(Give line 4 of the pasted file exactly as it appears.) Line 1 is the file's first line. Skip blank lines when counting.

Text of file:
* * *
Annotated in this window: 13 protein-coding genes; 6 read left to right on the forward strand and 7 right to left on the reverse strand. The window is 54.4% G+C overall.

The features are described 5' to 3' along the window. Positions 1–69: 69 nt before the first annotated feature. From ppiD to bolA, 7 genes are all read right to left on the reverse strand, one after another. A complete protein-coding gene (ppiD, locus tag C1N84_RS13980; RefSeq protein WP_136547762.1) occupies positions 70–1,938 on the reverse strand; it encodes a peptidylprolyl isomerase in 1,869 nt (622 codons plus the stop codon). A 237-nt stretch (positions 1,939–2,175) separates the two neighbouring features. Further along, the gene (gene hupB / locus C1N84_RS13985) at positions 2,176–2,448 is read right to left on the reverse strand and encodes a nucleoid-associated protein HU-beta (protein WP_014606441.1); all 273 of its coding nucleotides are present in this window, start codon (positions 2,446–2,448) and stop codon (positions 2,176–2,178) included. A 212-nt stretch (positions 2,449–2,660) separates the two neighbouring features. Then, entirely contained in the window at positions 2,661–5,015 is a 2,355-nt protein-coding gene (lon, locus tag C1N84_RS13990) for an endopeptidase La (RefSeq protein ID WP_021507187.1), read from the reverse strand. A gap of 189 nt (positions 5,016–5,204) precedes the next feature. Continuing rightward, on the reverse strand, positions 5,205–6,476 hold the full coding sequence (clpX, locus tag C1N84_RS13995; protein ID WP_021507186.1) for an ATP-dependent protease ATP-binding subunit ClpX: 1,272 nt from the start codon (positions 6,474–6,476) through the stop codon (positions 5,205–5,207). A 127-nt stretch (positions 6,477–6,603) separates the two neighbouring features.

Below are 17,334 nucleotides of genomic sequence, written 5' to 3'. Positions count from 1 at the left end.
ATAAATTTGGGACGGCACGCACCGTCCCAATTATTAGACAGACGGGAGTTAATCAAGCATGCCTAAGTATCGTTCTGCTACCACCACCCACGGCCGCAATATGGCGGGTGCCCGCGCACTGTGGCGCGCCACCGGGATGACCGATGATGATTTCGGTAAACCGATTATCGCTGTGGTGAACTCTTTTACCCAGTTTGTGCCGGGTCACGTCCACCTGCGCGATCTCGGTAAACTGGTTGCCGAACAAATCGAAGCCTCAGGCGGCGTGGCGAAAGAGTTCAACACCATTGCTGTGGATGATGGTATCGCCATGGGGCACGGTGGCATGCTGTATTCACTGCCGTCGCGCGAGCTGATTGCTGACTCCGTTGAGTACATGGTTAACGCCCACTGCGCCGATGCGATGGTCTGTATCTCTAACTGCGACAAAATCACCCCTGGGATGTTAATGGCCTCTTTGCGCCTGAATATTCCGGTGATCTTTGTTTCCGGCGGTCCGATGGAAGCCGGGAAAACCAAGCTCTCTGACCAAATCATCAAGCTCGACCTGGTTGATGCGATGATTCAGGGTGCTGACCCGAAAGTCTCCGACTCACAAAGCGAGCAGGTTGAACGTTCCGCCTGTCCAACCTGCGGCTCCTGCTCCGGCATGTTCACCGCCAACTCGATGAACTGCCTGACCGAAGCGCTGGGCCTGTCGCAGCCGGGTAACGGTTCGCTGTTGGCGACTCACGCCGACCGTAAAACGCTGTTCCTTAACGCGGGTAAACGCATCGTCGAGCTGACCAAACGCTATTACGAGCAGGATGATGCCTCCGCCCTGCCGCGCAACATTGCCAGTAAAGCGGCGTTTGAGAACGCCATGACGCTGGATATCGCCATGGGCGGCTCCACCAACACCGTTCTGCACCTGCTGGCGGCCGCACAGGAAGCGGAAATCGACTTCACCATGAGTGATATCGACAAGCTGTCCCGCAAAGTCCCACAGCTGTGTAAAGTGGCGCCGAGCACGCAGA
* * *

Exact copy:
ATAAATTTGGGACGGCACGCACCGTCCCAATTATTAGACAGACGGGAGTTAATCAAGCATGCCTAAGTATCGTTCTGCTACCACCACCCACGGCCGCAATATGGCGGGTGCCCGCGCACTGTGGCGCGCCACCGGGATGACCGATGATGATTTCGGTAAACCGATTATCGCTGTGGTGAACTCTTTTACCCAGTTTGTGCCGGGTCACGTCCACCTGCGCGATCTCGGTAAACTGGTTGCCGAACAAATCGAAGCCTCAGGCGGCGTGGCGAAAGAGTTCAACACCATTGCTGTGGATGATGGTATCGCCATGGGGCACGGTGGCATGCTGTATTCACTGCCGTCGCGCGAGCTGATTGCTGACTCCGTTGAGTACATGGTTAACGCCCACTGCGCCGATGCGATGGTCTGTATCTCTAACTGCGACAAAATCACCCCTGGGATGTTAATGGCCTCTTTGCGCCTGAATATTCCGGTGATCTTTGTTTCCGGCGGTCCGATGGAAGCCGGGAAAACCAAGCTCTCTGACCAAATCATCAAGCTCGACCTGGTTGATGCGATGATTCAGGGTGCTGACCCGAAAGTCTCCGACTCACAAAGCGAGCAGGTTGAACGTTCCGCCTGTCCAACCTGCGGCTCCTGCTCCGGCATGTTCACCGCCAACTCGATGAACTGCCTGACCGAAGCGCTGGGCCTGTCGCAGCCGGGTAACGGTTCGCTGTTGGCGACTCACGCCGACCGTAAAACGCTGTTCCTTAACGCGGGTAAACGCATCGTCGAGCTGACCAAACGCTATTACGAGCAGGATGATGCCTCCGCCCTGCCGCGCAACATTGCCAGTAAAGCGGCGTTTGAGAACGCCATGACGCTGGATATCGCCATGGGCGGCTCCACCAACACCGTTCTGCACCTGCTGGCGGCCGCACAGGAAGCGGAAATCGACTTCACCATGAGTGATATCGACAAGCTGTCCCGCAAAGTCCCACAGCTGTGTAAAGTGGCGCCGAGCACGCAGA